Mom, God has given you influence to impact your daughter’s views on guys, girls and God. The way this influence comes is through conversation.
This is not a “once and done” conversation; like your mom and the sex talk. These conversations need to be on going; the talk that never wraps up. Weaving into our every day lives, these talks begin by listening. Really listening. The type where your eyes are engaged, your hands are still and your body language says, “I’m listening.”
My daughter knows the difference. Just Sunday night she asked me while we were talking, “Am I annoying you?” “Why?” I responded. “Because your body says I am.” (Never try to pull one over on a teen)!
One of my favorite ways to have these powerful conversations is having girl dates. Day trips, car rides, cooking or yard work together. I’m intentional to set aside time to talk – after school, before bed or on Sunday afternoons. One of my daughters doesn’t open up until we’ve been together a long time…I’m talking hours. When she tweeted this from college this week, it warmed my heart:
Whether you have a daughter who talks none stop or one who is quiet and doesn’t open up, I have a free resource to help. Get these important conversations rolling. Just go to my website at www.LynnCowell.com and click on “freebies”. There you will find lots of free resources to help you in investing in your girl. The one I want you to look for is “Conversation Starters”. These starters are the matches that can help you begin the fire of conversations that will help you to empower your girl with confidence leading her to make wise choices. Here are a few of them:
If you had 24 hours to live, how would you spend it?
What are the three favorite things you have done so far in life?
What is the thing you are most afraid of?
Print out these conversation starters and put them in a cute jar or pretty vase. Set up a time: on the way to school, when she gets home from school or before bed to pull out one of these questions and talk away!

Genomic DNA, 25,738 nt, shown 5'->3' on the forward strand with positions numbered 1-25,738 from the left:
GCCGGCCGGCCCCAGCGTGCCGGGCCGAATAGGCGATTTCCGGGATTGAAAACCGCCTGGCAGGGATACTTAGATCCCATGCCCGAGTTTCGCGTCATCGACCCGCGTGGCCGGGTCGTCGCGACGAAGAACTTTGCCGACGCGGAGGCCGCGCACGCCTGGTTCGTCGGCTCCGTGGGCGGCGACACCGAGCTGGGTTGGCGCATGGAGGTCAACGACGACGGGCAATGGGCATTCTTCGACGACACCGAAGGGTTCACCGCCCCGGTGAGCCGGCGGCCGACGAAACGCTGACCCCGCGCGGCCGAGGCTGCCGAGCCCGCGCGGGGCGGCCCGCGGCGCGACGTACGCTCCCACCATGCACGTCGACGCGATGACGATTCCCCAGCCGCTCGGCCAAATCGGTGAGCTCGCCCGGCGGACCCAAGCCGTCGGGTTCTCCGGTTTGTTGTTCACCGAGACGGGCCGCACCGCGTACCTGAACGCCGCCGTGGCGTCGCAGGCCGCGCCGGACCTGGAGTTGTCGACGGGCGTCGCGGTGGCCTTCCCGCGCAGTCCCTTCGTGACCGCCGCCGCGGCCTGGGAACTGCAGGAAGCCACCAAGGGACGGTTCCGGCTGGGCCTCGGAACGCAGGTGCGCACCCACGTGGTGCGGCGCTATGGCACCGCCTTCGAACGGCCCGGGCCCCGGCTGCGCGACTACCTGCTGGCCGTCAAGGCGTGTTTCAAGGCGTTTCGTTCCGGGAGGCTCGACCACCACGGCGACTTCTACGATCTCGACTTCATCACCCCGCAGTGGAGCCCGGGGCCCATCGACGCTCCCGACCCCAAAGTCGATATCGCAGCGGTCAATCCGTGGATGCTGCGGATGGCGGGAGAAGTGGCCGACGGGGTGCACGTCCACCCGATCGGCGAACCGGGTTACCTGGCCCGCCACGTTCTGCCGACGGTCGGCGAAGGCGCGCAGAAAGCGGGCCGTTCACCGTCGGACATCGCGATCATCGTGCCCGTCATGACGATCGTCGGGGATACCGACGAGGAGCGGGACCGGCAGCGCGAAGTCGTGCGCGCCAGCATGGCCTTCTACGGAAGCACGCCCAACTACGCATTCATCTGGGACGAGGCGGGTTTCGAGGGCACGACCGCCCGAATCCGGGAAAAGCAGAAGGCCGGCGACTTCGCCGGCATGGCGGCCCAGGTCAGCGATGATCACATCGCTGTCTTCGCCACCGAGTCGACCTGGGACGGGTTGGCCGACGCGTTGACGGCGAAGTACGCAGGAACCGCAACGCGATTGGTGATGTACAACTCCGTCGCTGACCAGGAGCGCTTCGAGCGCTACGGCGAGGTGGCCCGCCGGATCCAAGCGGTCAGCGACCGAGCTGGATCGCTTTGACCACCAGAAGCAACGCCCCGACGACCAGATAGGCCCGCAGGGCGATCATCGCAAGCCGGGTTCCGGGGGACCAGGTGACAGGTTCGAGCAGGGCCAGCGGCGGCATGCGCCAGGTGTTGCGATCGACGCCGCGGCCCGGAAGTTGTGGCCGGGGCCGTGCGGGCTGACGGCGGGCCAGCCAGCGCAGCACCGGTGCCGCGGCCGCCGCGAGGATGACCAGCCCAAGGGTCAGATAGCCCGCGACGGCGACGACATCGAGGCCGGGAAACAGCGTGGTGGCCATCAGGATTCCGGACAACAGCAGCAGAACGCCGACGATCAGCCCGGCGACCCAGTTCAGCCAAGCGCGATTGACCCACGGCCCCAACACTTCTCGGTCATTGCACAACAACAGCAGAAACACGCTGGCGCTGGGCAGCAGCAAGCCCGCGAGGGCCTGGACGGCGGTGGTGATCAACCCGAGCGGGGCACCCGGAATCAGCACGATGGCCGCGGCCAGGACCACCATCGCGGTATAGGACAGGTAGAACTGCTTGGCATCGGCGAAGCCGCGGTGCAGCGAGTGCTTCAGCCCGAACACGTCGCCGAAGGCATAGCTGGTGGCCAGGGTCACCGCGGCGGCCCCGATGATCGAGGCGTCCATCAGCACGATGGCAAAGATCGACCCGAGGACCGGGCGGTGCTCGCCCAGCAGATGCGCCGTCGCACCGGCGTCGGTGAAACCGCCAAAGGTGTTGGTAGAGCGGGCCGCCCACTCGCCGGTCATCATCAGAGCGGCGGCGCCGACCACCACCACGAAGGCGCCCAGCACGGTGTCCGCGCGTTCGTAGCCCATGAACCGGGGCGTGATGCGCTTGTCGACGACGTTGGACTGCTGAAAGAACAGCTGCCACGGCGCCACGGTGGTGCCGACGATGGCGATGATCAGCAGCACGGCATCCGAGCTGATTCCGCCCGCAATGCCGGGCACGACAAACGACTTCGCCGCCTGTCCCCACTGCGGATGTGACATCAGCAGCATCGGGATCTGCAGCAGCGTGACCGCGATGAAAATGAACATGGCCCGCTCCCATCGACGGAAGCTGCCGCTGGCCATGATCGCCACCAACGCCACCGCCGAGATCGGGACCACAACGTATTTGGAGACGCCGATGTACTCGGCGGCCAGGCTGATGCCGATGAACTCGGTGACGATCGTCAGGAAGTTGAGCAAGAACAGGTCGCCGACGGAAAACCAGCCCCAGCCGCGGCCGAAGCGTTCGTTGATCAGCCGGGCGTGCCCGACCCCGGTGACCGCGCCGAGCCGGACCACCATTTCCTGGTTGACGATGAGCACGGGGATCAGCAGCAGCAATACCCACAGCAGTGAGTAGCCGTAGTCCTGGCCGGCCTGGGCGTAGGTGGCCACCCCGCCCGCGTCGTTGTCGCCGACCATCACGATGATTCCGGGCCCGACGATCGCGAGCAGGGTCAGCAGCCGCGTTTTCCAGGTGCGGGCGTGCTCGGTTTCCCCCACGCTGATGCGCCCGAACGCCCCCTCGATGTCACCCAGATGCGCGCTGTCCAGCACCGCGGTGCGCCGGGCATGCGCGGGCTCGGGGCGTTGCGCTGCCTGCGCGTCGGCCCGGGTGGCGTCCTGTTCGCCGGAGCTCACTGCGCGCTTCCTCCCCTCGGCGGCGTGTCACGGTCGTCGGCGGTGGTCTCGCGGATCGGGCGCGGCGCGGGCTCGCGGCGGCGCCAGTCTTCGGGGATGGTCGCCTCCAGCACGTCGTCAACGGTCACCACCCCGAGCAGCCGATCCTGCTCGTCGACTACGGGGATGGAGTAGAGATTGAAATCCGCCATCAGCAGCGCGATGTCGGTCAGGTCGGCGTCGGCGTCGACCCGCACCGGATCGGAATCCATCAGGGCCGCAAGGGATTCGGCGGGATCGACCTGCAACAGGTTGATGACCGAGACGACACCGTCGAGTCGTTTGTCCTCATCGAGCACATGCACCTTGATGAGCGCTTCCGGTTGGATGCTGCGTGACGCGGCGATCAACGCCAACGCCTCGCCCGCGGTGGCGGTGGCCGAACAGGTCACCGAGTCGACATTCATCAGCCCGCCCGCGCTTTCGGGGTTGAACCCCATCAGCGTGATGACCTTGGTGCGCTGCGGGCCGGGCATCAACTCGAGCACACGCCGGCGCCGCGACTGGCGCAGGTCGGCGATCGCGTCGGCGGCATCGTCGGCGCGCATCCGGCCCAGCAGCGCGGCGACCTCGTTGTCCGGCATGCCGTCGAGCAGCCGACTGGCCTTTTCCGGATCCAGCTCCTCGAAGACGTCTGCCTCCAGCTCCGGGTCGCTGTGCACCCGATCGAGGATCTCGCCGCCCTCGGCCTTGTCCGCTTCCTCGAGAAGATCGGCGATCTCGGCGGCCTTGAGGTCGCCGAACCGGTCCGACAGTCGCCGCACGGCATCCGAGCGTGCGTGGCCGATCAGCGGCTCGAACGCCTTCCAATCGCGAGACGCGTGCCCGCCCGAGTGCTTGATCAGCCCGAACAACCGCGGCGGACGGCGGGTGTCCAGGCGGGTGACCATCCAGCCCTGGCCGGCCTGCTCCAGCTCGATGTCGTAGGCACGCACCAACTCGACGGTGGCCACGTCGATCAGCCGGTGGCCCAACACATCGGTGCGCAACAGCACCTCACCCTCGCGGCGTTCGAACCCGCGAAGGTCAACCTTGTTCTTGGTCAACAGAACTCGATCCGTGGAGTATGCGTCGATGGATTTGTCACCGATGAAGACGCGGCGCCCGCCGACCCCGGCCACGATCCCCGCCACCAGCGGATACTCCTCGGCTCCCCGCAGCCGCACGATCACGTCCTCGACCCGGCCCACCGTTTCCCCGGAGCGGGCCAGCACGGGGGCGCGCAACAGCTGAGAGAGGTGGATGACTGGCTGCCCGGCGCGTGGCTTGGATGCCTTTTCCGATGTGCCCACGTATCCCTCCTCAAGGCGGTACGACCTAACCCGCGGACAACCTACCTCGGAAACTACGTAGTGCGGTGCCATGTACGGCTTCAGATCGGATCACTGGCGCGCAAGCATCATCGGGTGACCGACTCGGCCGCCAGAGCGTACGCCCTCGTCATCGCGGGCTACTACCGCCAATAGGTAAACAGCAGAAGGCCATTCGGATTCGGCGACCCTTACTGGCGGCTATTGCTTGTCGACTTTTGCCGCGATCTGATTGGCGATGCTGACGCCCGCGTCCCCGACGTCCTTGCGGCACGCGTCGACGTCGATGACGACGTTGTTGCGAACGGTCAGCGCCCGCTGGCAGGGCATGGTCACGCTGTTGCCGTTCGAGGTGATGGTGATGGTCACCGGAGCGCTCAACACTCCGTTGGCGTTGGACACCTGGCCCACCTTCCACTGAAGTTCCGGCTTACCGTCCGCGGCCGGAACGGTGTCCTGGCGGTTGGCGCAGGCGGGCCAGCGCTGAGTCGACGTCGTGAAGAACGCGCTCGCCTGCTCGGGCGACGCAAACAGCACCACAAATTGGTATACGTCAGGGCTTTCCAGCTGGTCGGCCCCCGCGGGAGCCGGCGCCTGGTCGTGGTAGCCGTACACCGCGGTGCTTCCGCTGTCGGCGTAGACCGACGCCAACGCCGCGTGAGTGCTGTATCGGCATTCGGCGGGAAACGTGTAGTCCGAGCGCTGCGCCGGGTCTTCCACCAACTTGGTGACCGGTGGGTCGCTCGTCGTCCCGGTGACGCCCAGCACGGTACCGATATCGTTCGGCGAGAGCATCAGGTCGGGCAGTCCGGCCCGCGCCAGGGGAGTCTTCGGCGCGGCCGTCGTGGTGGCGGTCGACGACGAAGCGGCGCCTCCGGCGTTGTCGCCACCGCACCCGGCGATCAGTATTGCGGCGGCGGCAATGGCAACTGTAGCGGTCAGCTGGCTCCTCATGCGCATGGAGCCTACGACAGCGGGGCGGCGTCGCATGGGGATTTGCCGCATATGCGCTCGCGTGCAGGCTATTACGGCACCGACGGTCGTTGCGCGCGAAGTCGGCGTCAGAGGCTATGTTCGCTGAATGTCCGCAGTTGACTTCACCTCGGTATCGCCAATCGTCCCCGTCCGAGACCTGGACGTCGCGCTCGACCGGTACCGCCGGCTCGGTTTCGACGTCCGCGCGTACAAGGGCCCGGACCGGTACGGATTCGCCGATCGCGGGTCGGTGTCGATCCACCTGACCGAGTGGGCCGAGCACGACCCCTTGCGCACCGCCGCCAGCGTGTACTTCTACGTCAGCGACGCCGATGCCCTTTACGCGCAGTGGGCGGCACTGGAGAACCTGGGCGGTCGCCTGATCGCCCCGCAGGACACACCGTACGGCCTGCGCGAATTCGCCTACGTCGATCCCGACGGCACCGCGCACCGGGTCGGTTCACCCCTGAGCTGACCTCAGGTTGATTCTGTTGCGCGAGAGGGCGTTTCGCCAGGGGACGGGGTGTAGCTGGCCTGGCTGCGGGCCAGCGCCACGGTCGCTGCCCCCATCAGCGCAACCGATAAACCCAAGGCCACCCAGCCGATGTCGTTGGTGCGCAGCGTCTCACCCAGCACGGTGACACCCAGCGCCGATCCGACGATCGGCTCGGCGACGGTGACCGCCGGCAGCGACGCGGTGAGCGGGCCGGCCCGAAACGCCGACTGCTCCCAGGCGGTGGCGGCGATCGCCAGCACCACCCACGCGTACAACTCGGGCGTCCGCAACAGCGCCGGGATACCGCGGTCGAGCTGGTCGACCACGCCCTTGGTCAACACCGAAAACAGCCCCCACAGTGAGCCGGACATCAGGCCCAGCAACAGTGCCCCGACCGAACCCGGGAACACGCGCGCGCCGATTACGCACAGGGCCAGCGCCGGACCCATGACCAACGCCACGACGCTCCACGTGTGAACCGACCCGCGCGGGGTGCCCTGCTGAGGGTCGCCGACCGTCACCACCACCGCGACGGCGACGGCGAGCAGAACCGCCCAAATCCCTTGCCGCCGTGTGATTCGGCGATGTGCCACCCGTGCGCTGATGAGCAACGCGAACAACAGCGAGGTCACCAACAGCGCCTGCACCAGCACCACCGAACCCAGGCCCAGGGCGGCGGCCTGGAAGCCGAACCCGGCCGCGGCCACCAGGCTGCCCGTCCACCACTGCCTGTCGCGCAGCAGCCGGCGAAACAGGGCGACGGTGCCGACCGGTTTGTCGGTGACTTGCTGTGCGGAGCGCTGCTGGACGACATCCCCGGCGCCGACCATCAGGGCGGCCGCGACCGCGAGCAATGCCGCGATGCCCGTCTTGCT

The important thing, is begin talking when they’re young about everything and as they grow up, keep talking. Make your heart and your home your child’s safest place!
The winner of yesterday’s love pack is Deana who posted at 6:50 a.m. on 2/25/14. Send me your full name and address, Deana and I’ll get it right out to you!
What are some of the ways you encourage conversation in your family?
It doesnt matter when or what I’m doing! As a mother, it is my responsibility and God-given honor, to stop and listen. It is so important to be available! We live in a crazy, busy world but it makes a huge statement to our kids about their worth when we give them the time they crave. It also teaches them that God, the Father is always there for them. Lynn, I so appreciate your blog and your teaching. You get it! 🙂 Love and Prayers.
Wendy Marshall says
Hi Lynn: I just learned of you this morning. I too wish I had had a mother who knew of this deep desire we girls/women have to be valued and admired and realized that the best source of it is from Jesus. I didn’t know Jesus as a child. I knew of “God” but did not know of His love and that He is the life source that we need to plug into everyday. I wish I had known Jesus as a girl like I know him now as a 45 year old woman. I am going through a very difficult divorce and my daughter of the precious age of 11 is really struggling with so much. I am so glad that I was given this link to your blog and website and I hope this is going to be an answer to prayer as to how to reach my daughter and to be her safe place and that she knows my heart and our home is her safe haven that she needs to navigate through this experience we are all going through…so she realizes we are all going through it together. There is myself and my son who is 15 and my daughter who is 11.
I look forward to more of your teachings and insights. Thank you Blessings Wendy Marshall
Susan F says
When our daughters were little we started good thing and bad thing at dinner time. We would literally go around the table and everyone got their turn to talk about their day. We started young enough that by the time they were teens they were very good at it. If someone was in a bad mood they might be very short in their answers but they still participated. We found often we knew a lot more about what was going on in our girls lives then other parents knew about their kids. Dinner time fostered a climate of sharing that continued in other parts of our lives as well.
When the girls had friends over the friends jumped right in and shared too.
Two of our daughters no longer live at home but we still have good thing and bad thing at dinner. We love it when everyone is over and we always share around the table about the good things and bad things in our lives.
Wish I had this blog available when all the girls were still living at home. Thanks for your efforts.